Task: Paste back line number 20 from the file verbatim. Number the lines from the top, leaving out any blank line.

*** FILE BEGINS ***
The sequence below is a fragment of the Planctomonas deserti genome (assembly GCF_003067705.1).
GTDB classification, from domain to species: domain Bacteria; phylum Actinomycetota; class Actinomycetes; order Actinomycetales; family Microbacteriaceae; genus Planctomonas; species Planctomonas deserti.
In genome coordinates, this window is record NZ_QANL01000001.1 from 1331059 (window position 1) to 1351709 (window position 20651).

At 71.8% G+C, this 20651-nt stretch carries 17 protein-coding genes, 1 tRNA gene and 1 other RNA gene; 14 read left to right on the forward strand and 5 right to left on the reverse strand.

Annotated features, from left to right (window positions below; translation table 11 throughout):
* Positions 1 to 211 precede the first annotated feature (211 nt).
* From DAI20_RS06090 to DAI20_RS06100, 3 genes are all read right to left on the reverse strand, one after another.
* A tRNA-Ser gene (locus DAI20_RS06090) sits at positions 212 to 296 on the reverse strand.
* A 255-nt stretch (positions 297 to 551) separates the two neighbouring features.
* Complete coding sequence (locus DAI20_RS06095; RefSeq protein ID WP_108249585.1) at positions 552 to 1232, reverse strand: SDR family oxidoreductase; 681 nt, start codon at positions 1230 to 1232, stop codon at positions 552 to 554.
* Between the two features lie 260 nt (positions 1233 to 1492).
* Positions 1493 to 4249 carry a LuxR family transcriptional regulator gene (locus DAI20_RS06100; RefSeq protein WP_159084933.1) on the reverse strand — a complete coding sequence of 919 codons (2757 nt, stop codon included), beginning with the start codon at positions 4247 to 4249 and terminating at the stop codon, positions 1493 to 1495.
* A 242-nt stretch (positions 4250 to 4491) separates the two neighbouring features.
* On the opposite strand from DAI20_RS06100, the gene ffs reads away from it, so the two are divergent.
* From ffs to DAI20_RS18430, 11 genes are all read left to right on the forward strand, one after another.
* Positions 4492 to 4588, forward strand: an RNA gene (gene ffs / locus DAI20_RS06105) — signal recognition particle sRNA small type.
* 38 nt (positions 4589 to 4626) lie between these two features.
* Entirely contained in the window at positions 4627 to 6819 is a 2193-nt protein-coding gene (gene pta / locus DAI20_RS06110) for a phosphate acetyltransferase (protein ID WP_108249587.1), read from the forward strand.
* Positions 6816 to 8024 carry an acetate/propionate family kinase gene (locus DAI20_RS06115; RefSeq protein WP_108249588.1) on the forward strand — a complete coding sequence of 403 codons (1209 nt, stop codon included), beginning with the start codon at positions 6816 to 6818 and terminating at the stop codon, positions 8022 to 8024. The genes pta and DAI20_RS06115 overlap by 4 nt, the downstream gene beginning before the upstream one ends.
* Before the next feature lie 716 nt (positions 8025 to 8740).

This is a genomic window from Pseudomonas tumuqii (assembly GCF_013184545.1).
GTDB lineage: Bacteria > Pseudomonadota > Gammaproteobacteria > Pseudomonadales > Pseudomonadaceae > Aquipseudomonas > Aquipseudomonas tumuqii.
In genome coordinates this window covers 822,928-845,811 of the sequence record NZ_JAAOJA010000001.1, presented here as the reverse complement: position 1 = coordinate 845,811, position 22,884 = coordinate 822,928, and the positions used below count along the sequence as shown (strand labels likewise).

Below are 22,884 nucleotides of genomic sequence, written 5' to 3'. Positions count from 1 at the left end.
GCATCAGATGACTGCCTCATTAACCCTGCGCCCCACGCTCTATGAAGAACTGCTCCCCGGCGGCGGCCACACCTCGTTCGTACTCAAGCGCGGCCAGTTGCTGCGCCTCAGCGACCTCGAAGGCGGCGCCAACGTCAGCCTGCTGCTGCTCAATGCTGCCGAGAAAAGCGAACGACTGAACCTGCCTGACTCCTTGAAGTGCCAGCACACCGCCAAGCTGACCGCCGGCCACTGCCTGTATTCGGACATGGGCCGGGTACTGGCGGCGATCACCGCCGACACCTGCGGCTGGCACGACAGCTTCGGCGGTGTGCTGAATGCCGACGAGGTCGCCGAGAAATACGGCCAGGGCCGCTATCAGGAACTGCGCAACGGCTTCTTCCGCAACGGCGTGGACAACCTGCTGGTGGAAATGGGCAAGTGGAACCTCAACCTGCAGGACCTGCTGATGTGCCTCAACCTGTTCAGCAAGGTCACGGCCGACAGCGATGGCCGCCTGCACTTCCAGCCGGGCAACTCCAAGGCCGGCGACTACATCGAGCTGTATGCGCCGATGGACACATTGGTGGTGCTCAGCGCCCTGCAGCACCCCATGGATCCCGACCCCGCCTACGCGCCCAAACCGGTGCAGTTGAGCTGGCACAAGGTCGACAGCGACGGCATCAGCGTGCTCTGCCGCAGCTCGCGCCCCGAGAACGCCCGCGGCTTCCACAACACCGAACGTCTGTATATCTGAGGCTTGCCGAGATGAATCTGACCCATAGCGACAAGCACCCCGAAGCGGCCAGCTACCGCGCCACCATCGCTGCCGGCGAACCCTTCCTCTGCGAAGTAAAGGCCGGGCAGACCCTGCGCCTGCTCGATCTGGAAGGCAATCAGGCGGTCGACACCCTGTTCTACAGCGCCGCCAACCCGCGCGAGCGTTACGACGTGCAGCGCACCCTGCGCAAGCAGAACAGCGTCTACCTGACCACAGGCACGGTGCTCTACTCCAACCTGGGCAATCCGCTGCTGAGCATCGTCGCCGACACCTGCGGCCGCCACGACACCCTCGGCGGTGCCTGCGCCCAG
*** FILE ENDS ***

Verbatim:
* Before the next feature lie 716 nt (positions 8025 to 8740).